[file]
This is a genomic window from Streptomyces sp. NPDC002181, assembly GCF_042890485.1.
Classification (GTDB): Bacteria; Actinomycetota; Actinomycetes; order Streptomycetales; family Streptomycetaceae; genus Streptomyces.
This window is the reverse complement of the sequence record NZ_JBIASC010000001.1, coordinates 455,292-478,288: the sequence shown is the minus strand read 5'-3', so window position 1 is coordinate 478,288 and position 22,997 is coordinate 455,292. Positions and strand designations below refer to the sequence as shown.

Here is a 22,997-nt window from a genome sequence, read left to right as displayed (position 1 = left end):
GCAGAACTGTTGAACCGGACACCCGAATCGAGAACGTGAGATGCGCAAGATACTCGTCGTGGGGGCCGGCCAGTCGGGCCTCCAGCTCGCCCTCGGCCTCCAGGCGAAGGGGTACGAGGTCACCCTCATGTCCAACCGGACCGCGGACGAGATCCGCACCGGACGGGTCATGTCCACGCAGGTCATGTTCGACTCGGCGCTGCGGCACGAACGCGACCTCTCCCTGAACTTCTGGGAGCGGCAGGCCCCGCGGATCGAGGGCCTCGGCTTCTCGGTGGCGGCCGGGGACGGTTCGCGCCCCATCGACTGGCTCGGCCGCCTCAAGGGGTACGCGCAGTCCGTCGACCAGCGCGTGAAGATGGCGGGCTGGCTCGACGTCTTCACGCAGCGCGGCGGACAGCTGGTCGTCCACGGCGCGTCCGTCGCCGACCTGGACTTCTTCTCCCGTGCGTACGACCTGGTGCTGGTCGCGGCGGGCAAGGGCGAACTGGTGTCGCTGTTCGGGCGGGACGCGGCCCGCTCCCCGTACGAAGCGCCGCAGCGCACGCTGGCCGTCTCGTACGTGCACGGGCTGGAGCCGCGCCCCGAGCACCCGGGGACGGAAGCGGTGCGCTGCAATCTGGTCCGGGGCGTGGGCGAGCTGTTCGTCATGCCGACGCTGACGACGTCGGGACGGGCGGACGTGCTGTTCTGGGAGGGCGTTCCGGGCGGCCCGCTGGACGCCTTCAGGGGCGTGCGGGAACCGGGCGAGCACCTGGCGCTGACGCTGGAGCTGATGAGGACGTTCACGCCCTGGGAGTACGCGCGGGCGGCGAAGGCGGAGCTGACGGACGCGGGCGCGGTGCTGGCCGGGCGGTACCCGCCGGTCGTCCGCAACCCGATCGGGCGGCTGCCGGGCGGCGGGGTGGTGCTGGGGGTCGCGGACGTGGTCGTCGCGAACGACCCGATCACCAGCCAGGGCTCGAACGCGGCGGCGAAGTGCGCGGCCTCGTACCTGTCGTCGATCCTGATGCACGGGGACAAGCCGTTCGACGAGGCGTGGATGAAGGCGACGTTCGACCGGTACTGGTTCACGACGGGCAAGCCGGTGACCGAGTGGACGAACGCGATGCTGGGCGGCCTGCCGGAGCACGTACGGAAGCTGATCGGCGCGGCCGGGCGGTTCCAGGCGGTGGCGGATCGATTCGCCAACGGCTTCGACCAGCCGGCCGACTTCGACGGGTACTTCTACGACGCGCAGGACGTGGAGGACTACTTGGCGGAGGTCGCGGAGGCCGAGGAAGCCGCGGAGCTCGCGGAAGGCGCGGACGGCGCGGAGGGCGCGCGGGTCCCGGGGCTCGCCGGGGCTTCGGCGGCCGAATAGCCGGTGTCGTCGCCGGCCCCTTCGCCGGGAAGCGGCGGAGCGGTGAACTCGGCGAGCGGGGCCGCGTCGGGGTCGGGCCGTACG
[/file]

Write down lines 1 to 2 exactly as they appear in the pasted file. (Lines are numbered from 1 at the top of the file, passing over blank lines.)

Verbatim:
This is a genomic window from Streptomyces sp. NPDC002181, assembly GCF_042890485.1.
Classification (GTDB): Bacteria; Actinomycetota; Actinomycetes; order Streptomycetales; family Streptomycetaceae; genus Streptomyces.